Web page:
Money is money, right? Or more specifically, if you’re spending money, it may appear that it’s always coming out of your own pocket in the same way. This is true in most cases, although there are different ways to spend money.
One of the obvious divergences in types of money and spending is pretax versus after-tax income, which most people are familiar with due to the common use of Health Savings Accounts, or HSAs. But just as with an HSA, one must realize that the benefits of spending pretax dollars are usually seen later, after the tax return is filed and the refund is received, up to a year after the original bill is paid. Donating to charities is just one way people can better utilize pretax income, especially if the person in question is already spending large amounts on assisted living costs for a loved one.
When your parent or loved one can’t afford their own care
Paying out-of-pocket for healthcare costs, particularly expenses for a loved one who doesn’t have their own income, can become extremely difficult. We’ve established in previous posts that the financial burden on caregivers and the home-bound are astronomical and growing, but even if costs of daily living aren’t covered by insurance or aid programs, is it possible to save money while you pay these expenses yourself?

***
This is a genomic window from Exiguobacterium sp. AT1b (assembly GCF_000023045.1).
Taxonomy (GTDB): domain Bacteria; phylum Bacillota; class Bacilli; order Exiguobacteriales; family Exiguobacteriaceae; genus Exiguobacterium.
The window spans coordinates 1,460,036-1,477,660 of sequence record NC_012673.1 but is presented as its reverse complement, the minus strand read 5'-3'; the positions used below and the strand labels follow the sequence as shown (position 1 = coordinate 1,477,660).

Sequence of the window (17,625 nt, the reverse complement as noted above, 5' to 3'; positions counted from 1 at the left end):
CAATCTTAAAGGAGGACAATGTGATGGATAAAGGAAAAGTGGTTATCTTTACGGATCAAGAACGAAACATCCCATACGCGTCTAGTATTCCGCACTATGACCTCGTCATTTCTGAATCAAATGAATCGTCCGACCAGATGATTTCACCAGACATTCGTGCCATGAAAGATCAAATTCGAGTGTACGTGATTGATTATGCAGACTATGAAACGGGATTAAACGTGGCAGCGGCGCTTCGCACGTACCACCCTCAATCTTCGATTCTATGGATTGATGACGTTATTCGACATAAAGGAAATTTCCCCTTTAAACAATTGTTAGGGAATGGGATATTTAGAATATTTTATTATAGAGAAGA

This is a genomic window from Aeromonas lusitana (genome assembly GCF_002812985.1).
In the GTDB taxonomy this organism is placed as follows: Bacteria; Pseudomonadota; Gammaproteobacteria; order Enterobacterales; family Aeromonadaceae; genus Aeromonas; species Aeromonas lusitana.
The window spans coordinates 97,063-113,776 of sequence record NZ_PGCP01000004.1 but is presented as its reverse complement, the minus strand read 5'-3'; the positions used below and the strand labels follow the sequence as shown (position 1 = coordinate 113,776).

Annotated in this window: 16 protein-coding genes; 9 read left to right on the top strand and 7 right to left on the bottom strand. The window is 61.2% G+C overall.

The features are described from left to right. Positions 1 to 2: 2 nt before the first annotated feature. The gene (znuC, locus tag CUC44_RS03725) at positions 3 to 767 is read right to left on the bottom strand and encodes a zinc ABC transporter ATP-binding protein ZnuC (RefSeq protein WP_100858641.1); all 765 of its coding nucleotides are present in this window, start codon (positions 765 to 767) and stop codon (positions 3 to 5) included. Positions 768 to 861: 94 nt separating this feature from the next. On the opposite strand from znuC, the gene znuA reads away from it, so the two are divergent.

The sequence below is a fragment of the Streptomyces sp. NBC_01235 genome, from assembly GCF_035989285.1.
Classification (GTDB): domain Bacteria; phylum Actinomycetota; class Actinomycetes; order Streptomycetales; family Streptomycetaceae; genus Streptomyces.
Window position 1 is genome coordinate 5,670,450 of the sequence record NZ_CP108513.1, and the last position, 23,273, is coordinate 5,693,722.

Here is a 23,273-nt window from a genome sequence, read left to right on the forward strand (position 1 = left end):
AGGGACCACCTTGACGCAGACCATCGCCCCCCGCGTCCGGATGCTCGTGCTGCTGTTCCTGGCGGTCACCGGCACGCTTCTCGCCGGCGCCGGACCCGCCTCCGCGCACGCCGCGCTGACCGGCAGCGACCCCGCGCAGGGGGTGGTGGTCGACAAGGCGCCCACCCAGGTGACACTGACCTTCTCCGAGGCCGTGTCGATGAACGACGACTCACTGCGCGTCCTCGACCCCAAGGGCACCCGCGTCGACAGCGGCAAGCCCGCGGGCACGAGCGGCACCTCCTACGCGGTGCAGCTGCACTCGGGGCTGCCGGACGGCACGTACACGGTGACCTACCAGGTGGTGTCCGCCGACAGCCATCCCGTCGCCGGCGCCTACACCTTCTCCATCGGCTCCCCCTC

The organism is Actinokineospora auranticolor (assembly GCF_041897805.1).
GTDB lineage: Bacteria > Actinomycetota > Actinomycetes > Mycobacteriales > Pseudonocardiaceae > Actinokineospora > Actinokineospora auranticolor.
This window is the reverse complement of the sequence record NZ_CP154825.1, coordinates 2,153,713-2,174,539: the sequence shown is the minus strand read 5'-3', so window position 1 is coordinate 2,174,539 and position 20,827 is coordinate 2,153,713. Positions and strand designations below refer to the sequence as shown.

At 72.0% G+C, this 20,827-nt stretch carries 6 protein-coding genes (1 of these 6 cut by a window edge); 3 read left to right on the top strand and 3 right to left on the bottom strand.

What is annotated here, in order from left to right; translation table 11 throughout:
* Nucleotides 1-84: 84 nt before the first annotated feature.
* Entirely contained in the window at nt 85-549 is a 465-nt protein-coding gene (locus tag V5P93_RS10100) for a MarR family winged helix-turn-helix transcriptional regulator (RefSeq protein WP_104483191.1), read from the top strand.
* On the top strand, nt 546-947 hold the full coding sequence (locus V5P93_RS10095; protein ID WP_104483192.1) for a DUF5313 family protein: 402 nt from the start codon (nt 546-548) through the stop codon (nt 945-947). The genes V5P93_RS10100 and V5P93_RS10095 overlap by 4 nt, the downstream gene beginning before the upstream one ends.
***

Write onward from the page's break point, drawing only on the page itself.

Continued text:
Current legislation doesn’t immediately allow families a tax benefit from paying directly for a loved one’s care. Individuals may have access to certain tax benefits for paying for their own care, but these remain limited. The most common situation occurs when an individual is not capable of drawing an income outside of entitlements and the financial burden of their care (which often costs substantially more than a social security check can cover) falls to close family members such as a sibling or often an adult child.
How then, are family members supposed to cover the costs? Even if one could afford to pay these substantial expenses out-of-pocket each month, why wouldn’t one take advantage of the opportunity to pay these bills with pretax dollars? In truth, it’s because most people in this situation may not be aware of the potential opportunity for tax benefits. This is where a non-profit public charity like the Live Care Foundation comes in.